Measuring the impact of a given piece of research is difficult to do.  Citation counts are a sort of quick and dirty method, but as some have pointed out, many of these citations are better described as gratuitous than engaged.  It’s more difficult to measure the quality of a citation.  It’s the sort of thing that passes a “I know it when I see it” test, but is harder to imagine systematically studying. I know that on the rare occasion that my own work is cited, I’m much more interested in how it was cited than simply that it was cited.  Some of those that made the list seem likely candidates for tangential citations—superficial references made to a work without any significant discussion of precisely how the present research utilizes, builds on, critiques, makes use of, etc. the work in question.  And, certainly, I’d love to write something worthy of gratuitous citation.  But is this what inspires?  Some of Caren’s list is work that inspires me—but some of it misses the mark… or my mark, at any rate.

I was considering coming up with some other method of measuring how “inspirational” different publications were and decided that I’d simply make my own list.  Following are 52 of the books, articles, and more that have inspired me in the past year.  The citations are organized haphazardly, neglecting some, avoiding others, and with more than a bit of haste.  I did endeavor to include some older works on the list, but the list is decidedly biased toward my own areas of interest and expertise, and my methodological, theoretical, and interdisciplinary leanings.  I also included many that are (or probably will be) well cited, but others have avoided as many citations as they deserve (in my humble opinion).  Others deal with topics that might make them unlikely to be cited a great deal, but deal centrally with challenges many sociologists face (methodological, research, analytical, theoretical, and in answer to the ever-present “who cares?” question).  And others are simply fascinating studies that come up with clever sources of data, are beautifully written, and help us to question many of our most deeply-held assumptions.

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Happy Birthday, Inequality by (Interior) Design!—The Year in Review

happy-2nd-birthdayInequality by (Interior) Design just turned 2!  My initial goal was to try to post four times a month, and I’m sorry to say that I did a bit worse toward that end this year than my first.  In terms of traffic, however, there were a lot more people reading than my first year.  Year 1 saw about 30,000 visits.  This year, I received just over 150,000 visits.  On the busiest day this year, 12,387 people came to the site.  This is far beyond what I’d imagined when I started this project.  But, it’s been immensely rewarding.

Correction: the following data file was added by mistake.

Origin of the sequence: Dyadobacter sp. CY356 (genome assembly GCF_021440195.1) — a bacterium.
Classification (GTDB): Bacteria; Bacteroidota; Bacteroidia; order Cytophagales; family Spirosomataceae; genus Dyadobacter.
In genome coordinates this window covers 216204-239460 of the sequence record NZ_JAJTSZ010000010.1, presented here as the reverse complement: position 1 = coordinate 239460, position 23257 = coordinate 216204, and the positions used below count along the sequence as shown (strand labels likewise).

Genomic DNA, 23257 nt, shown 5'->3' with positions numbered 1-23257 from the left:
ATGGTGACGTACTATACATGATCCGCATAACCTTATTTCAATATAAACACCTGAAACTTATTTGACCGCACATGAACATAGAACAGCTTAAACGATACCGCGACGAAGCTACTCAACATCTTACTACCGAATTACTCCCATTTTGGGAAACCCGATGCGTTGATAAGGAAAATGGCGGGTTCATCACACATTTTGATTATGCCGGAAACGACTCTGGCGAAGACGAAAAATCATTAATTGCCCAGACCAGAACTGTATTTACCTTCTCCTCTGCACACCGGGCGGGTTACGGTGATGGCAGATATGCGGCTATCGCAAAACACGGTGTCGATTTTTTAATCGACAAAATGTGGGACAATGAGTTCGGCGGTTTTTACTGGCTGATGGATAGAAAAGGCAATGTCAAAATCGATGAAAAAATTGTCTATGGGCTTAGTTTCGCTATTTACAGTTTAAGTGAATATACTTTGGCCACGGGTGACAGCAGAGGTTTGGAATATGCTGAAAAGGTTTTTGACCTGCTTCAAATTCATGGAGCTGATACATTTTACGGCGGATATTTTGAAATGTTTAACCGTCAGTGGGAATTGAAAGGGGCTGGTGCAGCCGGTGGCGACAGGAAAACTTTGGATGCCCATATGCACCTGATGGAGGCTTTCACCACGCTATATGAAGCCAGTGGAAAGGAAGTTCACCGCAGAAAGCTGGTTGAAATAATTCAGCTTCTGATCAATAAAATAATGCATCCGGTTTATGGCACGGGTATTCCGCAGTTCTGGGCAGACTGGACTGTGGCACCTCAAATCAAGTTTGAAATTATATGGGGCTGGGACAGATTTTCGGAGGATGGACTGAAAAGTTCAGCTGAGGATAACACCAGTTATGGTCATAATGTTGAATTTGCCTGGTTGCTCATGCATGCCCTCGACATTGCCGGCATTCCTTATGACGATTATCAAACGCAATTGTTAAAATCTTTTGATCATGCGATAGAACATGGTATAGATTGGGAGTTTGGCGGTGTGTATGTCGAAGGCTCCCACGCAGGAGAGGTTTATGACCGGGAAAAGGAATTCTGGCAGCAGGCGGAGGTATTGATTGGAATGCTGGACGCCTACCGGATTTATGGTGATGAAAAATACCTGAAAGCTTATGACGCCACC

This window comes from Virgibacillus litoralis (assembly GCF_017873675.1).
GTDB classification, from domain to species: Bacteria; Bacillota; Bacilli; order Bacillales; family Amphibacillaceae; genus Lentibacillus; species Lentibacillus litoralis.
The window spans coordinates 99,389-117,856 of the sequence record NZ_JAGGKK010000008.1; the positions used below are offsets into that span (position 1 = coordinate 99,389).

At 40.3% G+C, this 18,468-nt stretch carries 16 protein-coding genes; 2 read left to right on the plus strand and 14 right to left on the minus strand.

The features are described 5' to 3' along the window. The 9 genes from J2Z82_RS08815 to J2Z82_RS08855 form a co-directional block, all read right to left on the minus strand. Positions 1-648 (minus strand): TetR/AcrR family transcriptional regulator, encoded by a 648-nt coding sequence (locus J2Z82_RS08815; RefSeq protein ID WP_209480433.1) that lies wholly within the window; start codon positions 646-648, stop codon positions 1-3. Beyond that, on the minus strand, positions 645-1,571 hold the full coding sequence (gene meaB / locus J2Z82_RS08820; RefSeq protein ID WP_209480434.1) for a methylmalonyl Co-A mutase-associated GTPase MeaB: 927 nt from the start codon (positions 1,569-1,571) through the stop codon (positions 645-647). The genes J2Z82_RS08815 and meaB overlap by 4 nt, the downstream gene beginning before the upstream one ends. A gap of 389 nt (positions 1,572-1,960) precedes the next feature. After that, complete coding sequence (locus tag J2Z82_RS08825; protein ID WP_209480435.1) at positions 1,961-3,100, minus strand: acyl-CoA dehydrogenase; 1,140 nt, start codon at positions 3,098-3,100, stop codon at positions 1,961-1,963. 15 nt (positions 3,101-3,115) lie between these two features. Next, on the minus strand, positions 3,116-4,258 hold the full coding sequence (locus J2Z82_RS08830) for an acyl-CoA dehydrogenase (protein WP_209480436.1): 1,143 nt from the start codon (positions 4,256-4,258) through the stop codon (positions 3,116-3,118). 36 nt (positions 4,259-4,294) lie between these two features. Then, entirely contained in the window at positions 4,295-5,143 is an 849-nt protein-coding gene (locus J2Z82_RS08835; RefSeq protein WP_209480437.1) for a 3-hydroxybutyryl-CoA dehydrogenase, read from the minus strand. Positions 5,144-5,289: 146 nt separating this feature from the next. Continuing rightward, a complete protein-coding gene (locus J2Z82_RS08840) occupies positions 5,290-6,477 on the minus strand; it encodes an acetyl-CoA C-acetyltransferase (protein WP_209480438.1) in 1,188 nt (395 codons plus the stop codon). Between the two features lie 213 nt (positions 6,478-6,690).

I also started a few other blog and bloggish projects while I’ve been continuing to work on my own research.  I recently joined the Girl W/ Pen! team—C.J. Pascoe and I now have a monthly column, “Manly Musings.”  Warwick-BoysThat’s been enormously rewarding and a great deal of fun.  After the success of our initial post (which received an “award” this year from The Society Pages), it was re-posted at the Huffington Post, and we were invited to write a separate piece at on how white, cis-gender, straight, male allies benefit in under-appreciated ways from their support.

The amazing teams at Sociological Images and Social (In)Queery have continued to be incredibly supportive and shared a few of my posts over the year as well.  Thank you!  I’ve also posted once on the new Gender & Society blog (check it out if you haven’t yet) and have another piece forthcoming there.

My blog now officially has more friends on Facebook than I do.  If that’s not the mark of success, I’m not sure what is.  And, while the U.S. is still where most visitors come from, Inequality by (Interior) Design has a significant following now in Canada, the U.K., Australia, India, France, Germany, Ireland, and Spain.

Below is a list of the top two posts this year and a list of some of the most popular by topic (along with some of my personal favorites that didn’t receive much of an audience, but were a lot of fun to write).

Top 2 Posts for 2013

  1. calvin3The biggest post this year, by far, was a short piece I wrote on using Calvin and Hobbes cartoons on my syllabi to teach sociology—“About a Boy: On the Sociological Relevance of Calvin (and Hobbes).”
  2. A close second was my post on baby cages and urbanization—“On the Social Construction of Childhood: Making Space for Babies.”  article-2178140-1430fdd0000005dc-972_634x768This is a post that a few people have shared with me that they’re using in courses, which was an incredible honor.  It’s not my area of expertise, but the social construction of childhood is a literature I love to read.